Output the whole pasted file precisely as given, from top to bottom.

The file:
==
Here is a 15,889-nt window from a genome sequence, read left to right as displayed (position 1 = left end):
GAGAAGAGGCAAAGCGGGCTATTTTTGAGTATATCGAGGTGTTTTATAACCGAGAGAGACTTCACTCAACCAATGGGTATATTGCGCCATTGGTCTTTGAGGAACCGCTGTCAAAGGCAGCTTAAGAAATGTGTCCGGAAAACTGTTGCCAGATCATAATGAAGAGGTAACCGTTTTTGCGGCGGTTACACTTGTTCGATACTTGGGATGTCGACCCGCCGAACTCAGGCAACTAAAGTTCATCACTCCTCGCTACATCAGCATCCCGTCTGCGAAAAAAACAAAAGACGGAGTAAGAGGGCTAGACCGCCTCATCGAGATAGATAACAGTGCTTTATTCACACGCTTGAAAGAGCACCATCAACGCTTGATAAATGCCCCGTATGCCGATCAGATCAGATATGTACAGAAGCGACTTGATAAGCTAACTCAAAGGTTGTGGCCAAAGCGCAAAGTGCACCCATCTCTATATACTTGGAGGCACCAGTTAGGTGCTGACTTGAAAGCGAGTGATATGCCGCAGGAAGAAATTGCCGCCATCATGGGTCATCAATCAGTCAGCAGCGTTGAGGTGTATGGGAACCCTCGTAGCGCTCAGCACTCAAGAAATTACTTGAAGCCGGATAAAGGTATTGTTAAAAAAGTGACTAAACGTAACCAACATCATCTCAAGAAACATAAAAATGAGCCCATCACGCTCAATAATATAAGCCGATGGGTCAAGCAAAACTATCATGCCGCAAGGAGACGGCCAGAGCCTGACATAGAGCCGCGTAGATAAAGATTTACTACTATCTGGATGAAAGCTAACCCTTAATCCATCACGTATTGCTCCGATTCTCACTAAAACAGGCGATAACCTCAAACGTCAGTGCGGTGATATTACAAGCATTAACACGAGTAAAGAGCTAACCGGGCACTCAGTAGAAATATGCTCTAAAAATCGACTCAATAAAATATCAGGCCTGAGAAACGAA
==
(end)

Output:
Here is a 15,889-nt window from a genome sequence, read left to right as displayed (position 1 = left end):
GAGAAGAGGCAAAGCGGGCTATTTTTGAGTATATCGAGGTGTTTTATAACCGAGAGAGACTTCACTCAACCAATGGGTATATTGCGCCATTGGTCTTTGAGGAACCGCTGTCAAAGGCAGCTTAAGAAATGTGTCCGGAAAACTGTTGCCAGATCATAATGAAGAGGTAACCGTTTTTGCGGCGGTTACACTTGTTCGATACTTGGGATGTCGACCCGCCGAACTCAGGCAACTAAAGTTCATCACTCCTCGCTACATCAGCATCCCGTCTGCGAAAAAAACAAAAGACGGAGTAAGAGGGCTAGACCGCCTCATCGAGATAGATAACAGTGCTTTATTCACACGCTTGAAAGAGCACCATCAACGCTTGATAAATGCCCCGTATGCCGATCAGATCAGATATGTACAGAAGCGACTTGATAAGCTAACTCAAAGGTTGTGGCCAAAGCGCAAAGTGCACCCATCTCTATATACTTGGAGGCACCAGTTAGGTGCTGACTTGAAAGCGAGTGATATGCCGCAGGAAGAAATTGCCGCCATCATGGGTCATCAATCAGTCAGCAGCGTTGAGGTGTATGGGAACCCTCGTAGCGCTCAGCACTCAAGAAATTACTTGAAGCCGGATAAAGGTATTGTTAAAAAAGTGACTAAACGTAACCAACATCATCTCAAGAAACATAAAAATGAGCCCATCACGCTCAATAATATAAGCCGATGGGTCAAGCAAAACTATCATGCCGCAAGGAGACGGCCAGAGCCTGACATAGAGCCGCGTAGATAAAGATTTACTACTATCTGGATGAAAGCTAACCCTTAATCCATCACGTATTGCTCCGATTCTCACTAAAACAGGCGATAACCTCAAACGTCAGTGCGGTGATATTACAAGCATTAACACGAGTAAAGAGCTAACCGGGCACTCAGTAGAAATATGCTCTAAAAATCGACTCAATAAAATATCAGGCCTGAGAAACGAA